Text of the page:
Masterful . . . brilliant evocation of time and place, Unsworth adds astonishing and disturbing insight into the minds of disaffected youth who cannot find love and acceptance. Terrific. (Marcel Berlins Times 2012-07-28)

A fascinating and hugely enjoyable read (Lynn Taylor Take a Break's Fiction Feast 2012-09-01)

A brilliant and bleak novel about our own adolescents' capacity for murderous hatred, set in an entropic Norfolk seaside town whose wince-makingly well-depicted air of permanent hopelessness seems to have eaten into its young residents' souls.

Unsworth's plotting is superb but it is her ability to convey a sense of time and place that stands out, and she writes wonderfully about music, too. For all the grotesqueness of her story, the novel shares with a good 50 per cent of the best pop songs the ability to recapture something we can all identify with, the intensity of teenage loves and loathings.

(Jake Kerridge Daily Telegraph 2012-08-25)

A sad, elegiac look at youth and innocence . . . a superb read. (Stav Sherez Catholic Herald 2012-08-24)

Unsworth explores the grisly side of parochialism with cool compassion (Vogue 2012-11-01)

Book of the Year: Will be startlingly familiar to anyone who has ever touched base with the dark side of the teenage dream ... as good as British noir fiction currently gets (Janine and Lee Bullman Loud and Quiet Magazine 2012-12-01)

Crime reads of the year: Unsworth gets better with every book (Laura Wilson Guardian 2012-12-01)

Book Description

The new novel from 'the First Lady of Noir Fiction' (David Peace)

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Customer Reviews

4.0 out of 5 stars

Most Helpful Customer Reviews

3 of 3 people found the following review helpful By Brett H TOP 50 REVIEWER on 5 Nov. 2012
Format: Paperback Vine Customer Review of Free Product ( What's this? )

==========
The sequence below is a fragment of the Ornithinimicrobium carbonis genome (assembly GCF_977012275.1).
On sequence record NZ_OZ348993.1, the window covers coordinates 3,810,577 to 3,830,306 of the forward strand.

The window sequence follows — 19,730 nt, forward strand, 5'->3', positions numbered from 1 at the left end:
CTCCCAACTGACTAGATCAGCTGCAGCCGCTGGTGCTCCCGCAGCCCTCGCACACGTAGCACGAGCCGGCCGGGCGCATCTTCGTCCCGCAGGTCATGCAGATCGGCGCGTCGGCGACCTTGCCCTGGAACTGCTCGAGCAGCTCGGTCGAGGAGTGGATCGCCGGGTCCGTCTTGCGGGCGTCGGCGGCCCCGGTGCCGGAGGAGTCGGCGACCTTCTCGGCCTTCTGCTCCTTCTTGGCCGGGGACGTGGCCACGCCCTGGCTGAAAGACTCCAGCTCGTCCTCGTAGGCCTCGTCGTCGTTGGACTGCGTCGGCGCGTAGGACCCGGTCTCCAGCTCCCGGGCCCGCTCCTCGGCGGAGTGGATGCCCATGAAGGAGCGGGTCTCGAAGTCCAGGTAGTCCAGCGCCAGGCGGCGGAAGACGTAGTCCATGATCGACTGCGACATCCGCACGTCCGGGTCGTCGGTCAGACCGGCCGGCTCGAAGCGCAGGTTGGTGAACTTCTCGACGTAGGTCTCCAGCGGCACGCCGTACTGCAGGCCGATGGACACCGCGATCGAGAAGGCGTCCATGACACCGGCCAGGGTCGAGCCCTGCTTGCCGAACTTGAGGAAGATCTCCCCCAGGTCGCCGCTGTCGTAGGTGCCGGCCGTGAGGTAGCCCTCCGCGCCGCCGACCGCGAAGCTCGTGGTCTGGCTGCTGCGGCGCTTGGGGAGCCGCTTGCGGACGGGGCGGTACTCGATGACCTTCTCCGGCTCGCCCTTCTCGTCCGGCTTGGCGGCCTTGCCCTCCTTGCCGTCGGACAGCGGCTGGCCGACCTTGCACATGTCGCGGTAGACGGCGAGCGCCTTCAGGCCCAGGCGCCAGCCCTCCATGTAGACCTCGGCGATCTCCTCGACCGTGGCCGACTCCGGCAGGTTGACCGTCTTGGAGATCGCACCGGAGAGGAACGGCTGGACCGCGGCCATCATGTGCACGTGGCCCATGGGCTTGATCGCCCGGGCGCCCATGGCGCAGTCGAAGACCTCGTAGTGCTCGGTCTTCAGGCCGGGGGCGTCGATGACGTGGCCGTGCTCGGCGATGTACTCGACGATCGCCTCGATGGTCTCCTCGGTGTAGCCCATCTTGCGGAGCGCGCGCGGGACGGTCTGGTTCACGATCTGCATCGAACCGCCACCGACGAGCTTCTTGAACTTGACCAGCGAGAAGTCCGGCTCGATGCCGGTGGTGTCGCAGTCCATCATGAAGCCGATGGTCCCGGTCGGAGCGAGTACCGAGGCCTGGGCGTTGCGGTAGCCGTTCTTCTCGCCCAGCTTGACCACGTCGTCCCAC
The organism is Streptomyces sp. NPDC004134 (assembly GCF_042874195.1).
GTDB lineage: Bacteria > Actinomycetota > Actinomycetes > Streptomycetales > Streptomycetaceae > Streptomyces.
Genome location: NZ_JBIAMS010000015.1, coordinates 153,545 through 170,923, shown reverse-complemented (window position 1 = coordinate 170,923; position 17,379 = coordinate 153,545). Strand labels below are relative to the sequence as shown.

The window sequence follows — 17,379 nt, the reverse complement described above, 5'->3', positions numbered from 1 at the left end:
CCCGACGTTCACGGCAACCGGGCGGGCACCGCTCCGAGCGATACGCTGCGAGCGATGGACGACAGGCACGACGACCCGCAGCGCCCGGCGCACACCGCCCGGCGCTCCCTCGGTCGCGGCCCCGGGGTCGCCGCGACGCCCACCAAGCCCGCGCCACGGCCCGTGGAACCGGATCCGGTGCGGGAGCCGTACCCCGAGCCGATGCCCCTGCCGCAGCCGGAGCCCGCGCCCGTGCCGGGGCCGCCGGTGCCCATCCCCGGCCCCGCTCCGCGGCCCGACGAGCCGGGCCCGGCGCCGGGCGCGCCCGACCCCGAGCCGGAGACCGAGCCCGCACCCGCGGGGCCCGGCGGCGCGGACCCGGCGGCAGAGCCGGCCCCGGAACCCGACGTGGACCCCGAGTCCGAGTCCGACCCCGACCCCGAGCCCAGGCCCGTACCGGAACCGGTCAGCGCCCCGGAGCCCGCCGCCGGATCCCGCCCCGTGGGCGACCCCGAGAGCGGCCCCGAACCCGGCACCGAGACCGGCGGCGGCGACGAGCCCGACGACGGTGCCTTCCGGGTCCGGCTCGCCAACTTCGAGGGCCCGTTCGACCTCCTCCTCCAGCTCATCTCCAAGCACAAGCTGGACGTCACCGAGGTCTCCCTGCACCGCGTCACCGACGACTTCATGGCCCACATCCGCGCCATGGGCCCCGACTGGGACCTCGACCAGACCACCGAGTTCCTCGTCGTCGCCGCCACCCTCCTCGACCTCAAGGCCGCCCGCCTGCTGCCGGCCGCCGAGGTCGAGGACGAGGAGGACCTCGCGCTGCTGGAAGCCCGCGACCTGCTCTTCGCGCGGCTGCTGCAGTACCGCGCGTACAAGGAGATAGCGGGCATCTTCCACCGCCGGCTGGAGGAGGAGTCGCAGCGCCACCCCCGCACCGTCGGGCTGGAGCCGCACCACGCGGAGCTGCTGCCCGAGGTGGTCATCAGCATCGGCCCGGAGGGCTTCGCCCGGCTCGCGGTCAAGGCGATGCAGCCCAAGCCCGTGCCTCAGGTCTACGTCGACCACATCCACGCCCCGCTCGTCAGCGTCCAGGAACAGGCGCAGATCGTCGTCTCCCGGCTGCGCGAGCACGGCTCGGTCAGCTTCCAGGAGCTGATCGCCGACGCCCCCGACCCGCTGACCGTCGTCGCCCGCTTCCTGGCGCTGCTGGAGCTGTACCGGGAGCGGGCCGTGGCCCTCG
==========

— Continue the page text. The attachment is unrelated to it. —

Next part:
Weirdo is a very powerful novel. Set in two time periods, the first in 1983 when a horrible crime is committed and the other 20 years later when a PI, Sean Ward, investigates what really happened. This is a book which starts off very slowly, and the first 50 pages or so are dedicated to setting the scene, introducing characters and lengthy descriptions of the locale. However, from then on tension gradually builds, alternating between each time period until the end when the two explosively collide.

Corinne is a strange girl who has been in a secure mental institution for twenty years, after having been convicted of the violent slaying of a schoolmate. Ward has been hired by a QC to investigate what really occurred in the small fictional seaside town of Ernemouth in East Anglia. Although one has a clear idea as to who the victim of the crime may well have been, this is not clarified until right at the end. This strategy works very well and it keeps you guessing throughout as it is easy to identify the two obvious candidates.

This is a story which works well on a number of levels. Ernemouth is described so well that it is easy to imagine walking the streets of this claustrophobic, run down seaside town. Character development is very good, except for the evil characters who remain rather shady and less well defined and this also is a very purposeful tactic used by the author. The institutional and somewhat incestuous corruption which has plagued the town for many years is particularly well portrayed.

Some will be tempted to abandon this book in the slow, early stages, but this would be a big mistake as it becomes an increasingly absorbing read, and the latter part is definitely of page turning intensity. The name of the book is, in my opinion, rather unfortunate and may also put off some readers unnecessarily. This is the first novel by Cathi Unsworth which I have read, but it is really so good that I plan to seek out her other books.
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2 of 2 people found the following review helpful By D. Elliott TOP 500 REVIEWERVINE VOICE on 29 Nov. 2012
Format: Paperback Vine Customer Review of Free Product ( What's this? )